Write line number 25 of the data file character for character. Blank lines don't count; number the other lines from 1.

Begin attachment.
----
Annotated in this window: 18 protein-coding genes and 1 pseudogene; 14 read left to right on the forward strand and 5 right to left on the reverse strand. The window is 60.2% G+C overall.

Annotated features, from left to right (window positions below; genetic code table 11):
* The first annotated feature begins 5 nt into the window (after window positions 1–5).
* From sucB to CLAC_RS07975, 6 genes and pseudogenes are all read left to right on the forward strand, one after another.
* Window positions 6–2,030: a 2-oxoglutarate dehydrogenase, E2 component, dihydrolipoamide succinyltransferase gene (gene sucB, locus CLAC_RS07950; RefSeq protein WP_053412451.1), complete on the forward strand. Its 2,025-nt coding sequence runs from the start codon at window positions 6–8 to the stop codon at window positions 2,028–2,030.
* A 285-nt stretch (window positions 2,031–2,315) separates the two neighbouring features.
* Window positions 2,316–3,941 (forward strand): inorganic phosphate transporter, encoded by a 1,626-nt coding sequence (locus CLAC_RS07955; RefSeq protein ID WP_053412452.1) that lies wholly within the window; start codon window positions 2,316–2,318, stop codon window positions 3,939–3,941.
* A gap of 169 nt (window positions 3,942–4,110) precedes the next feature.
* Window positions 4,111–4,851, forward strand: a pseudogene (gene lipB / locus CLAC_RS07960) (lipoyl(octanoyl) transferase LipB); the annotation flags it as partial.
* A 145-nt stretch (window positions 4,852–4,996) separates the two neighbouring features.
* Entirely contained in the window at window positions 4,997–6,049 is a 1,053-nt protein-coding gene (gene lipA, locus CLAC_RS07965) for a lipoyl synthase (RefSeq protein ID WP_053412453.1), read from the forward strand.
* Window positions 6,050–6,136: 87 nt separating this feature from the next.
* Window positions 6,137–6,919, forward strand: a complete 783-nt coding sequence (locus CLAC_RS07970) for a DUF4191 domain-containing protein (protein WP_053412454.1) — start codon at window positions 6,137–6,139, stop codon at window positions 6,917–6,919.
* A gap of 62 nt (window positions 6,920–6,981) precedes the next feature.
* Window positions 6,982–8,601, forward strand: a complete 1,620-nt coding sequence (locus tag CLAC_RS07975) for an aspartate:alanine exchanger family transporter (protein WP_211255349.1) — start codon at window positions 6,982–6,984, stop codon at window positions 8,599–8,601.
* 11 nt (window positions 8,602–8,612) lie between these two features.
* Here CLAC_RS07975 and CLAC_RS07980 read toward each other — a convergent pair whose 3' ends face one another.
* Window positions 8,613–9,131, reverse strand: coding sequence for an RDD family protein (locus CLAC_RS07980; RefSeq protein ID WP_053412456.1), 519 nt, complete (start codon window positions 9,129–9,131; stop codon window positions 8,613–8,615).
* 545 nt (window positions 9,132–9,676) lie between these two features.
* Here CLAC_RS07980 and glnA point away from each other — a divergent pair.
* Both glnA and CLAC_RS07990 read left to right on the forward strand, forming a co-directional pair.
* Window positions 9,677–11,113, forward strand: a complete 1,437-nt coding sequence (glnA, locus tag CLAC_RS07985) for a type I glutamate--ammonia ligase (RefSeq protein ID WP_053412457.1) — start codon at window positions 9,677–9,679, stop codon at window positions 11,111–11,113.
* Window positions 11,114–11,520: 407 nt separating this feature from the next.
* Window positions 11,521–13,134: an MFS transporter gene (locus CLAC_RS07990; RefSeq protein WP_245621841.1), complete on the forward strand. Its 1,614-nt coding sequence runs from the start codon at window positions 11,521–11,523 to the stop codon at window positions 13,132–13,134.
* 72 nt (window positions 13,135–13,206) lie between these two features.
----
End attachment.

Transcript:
* 72 nt (window positions 13,135–13,206) lie between these two features.